The Men who Stare at Goats, one of Hollywood’s more inspired jokes as of late, is a film about how far lunacy will get us. It begins with a sergeant staring intensely in to the camera—as if to stare the audience down—before he announces that he will go in to the ‘other office.’ He gets up from his desk, readies himself, and runs straight at the wall, crashing in to it and falling over. Later, when Lyn Cassady (George Clooney) and Bob Wilton (Ewan McGregor) are lost in the desert in Lyn’s car, where they have been sitting in front of a road sign for half an hour, Lyn’s intuition tells him to drive east. He turns, they start going, and a bomb goes off under the car, toppling it over. These are two of many unsuccessful attempts at anything in the film.
The story that wraps around these bungles is that of Bob, a recently divorced journalist who leaves his job at an Ann Arbor newspaper in rage over his wife. He intends to join the army and go to Iraq, where he will prove himself, ostensibly to his wife, but really to nobody in particular. Bob—with his foolish dreaming and false sense of purpose-- is only the most conventional lunatic we become acquainted with in the film. After he meets Lyn, Bob is inducted in to a guided tour of a bizarre pentagon-funded program started by a former soldier-turned-spiritual shaman-turned military commander, Bill Django (Jeff Bridges). The purpose of his special unit is to train soldiers to be ‘Jedi’s’; that is, achieve magical powers as a means of fighting, including staring animals to death, convincing enemy soldiers to put down their guns via mind tricks, and invisibility (which Lyn says he got to level three on). They drive off in to the desert together. Lyn claims to be on a mission. He will not go in to details.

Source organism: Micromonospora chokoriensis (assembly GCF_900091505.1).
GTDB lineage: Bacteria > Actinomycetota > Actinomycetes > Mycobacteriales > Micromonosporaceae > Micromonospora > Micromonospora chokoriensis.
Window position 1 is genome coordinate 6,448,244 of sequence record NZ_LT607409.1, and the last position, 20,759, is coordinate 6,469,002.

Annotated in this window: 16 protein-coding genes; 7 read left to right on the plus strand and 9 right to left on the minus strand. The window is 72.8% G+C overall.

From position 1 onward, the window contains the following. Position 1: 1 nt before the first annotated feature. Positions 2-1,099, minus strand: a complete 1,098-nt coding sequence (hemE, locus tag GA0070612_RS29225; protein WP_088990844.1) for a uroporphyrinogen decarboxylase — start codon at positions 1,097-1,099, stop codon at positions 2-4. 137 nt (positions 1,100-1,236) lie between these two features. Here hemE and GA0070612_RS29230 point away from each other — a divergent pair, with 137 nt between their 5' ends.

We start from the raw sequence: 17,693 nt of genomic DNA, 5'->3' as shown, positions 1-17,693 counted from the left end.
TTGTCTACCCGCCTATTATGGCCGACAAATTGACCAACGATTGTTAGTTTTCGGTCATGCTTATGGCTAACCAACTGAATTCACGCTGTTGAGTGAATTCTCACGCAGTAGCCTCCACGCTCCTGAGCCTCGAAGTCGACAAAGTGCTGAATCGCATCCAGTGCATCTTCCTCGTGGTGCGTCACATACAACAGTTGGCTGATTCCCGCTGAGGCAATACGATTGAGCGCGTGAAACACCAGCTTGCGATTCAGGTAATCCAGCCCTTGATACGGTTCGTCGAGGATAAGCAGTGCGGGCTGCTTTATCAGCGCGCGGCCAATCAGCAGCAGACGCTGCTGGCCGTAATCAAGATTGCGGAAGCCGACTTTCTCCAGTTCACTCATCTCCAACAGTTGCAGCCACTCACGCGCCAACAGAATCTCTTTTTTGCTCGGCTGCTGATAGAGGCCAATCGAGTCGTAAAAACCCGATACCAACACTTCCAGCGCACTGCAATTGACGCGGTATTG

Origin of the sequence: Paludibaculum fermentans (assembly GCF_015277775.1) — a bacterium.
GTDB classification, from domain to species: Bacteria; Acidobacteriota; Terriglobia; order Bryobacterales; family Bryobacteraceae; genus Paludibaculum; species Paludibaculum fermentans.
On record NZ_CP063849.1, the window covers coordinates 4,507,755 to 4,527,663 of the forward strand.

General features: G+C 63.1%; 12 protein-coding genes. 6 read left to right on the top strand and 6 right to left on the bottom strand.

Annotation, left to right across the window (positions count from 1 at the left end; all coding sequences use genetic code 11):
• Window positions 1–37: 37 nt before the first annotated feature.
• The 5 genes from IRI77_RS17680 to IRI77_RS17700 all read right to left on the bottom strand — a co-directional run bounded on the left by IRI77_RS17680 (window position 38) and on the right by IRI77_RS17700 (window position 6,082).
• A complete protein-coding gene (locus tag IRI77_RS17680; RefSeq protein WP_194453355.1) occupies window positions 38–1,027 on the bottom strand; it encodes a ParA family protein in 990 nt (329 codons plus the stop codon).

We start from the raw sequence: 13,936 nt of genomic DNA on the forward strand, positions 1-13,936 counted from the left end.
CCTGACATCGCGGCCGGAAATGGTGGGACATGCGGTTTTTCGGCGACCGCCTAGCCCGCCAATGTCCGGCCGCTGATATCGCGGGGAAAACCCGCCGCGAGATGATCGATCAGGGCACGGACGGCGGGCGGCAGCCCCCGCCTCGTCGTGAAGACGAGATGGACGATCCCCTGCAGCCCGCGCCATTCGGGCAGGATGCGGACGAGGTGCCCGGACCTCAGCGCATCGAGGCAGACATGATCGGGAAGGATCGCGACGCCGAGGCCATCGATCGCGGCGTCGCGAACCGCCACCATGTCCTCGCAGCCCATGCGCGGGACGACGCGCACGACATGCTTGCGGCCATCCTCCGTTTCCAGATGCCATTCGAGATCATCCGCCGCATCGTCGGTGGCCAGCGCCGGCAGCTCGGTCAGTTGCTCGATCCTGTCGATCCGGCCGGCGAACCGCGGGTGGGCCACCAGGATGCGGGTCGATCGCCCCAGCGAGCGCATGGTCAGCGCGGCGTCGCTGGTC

Interspersed with their adventures are Lyn’s recollections of his past army life. How he came to meet Bill and join the First Earth Battalion is shown, as is how he came to meet his biggest rival, Larry Hooper (Kevin Spacey), who is ultimately complicit in bringing the First Earth Battalion to extinction. That so much of this is hard to take as factual is part of the tease of this film; first we can’t believe everything Lyn tells us, then we can’t believe everything that our own narrator and protagonist, Bob, tells us. But whatever portion of the film may or may not be true, some of it is genuinely hilarious. Character actor Glenn Morshower has an amusing turn as an American insurgent who picks Bob and Lyn up after their narrow escape from an Iraqi prison, playing his character essentially as Robert Duvall’s Bill Kilgore in Apocalypse Now cum-capitalist loudmouth. The various freeze frames of idiocy—a weaponless Lyn attacking an Iraqi simply by jumping at him with his arms spread—and a long set-piece towards the end involving an entire army base tripping on acid are goofy, honest stunts, even if they lack the irony and surrealism necessary for a true war comedy.
The Men who Stare at Goats is far more representative of the mentality of today’s younger generation than any other recent war film. Like this film, today’s teenagers and twenty-somethings know that the counterculture movements of the 60’s were complete absurdities, based on untrue beliefs and naïve premises. Yet also like this film, today’s younger generation is at least ambivalent if not cynical about the current wars America is involved in, which may never, in fact, end. The film is in tune with the self-referential cynicism of today’s pop culture as well; aside from the obvious references to Star Wars, Citizen Kane, rock group Boston and Family Guy-style flashback are all thrown in to the mix. The Men who Stare at Goats always takes itself with a grain of salt, making it an easy watch, but it’s scattershot cultural satire—of hippies, American pop culture, self-righteousness—is too roaming and broad to appeal to anybody other than today’s youth. Is The Men who Stare at Goats an anti-war film? It wants to be, but it doesn’t have the guts to be. It only has the guts to stare at us and make sure we can take a joke. What the filmmakers should have known is that, being a generation so cynical, so thoroughly bombarded with apathy and past glories, we can take a bigger joke than this.
(Goats in a tree; not from the film)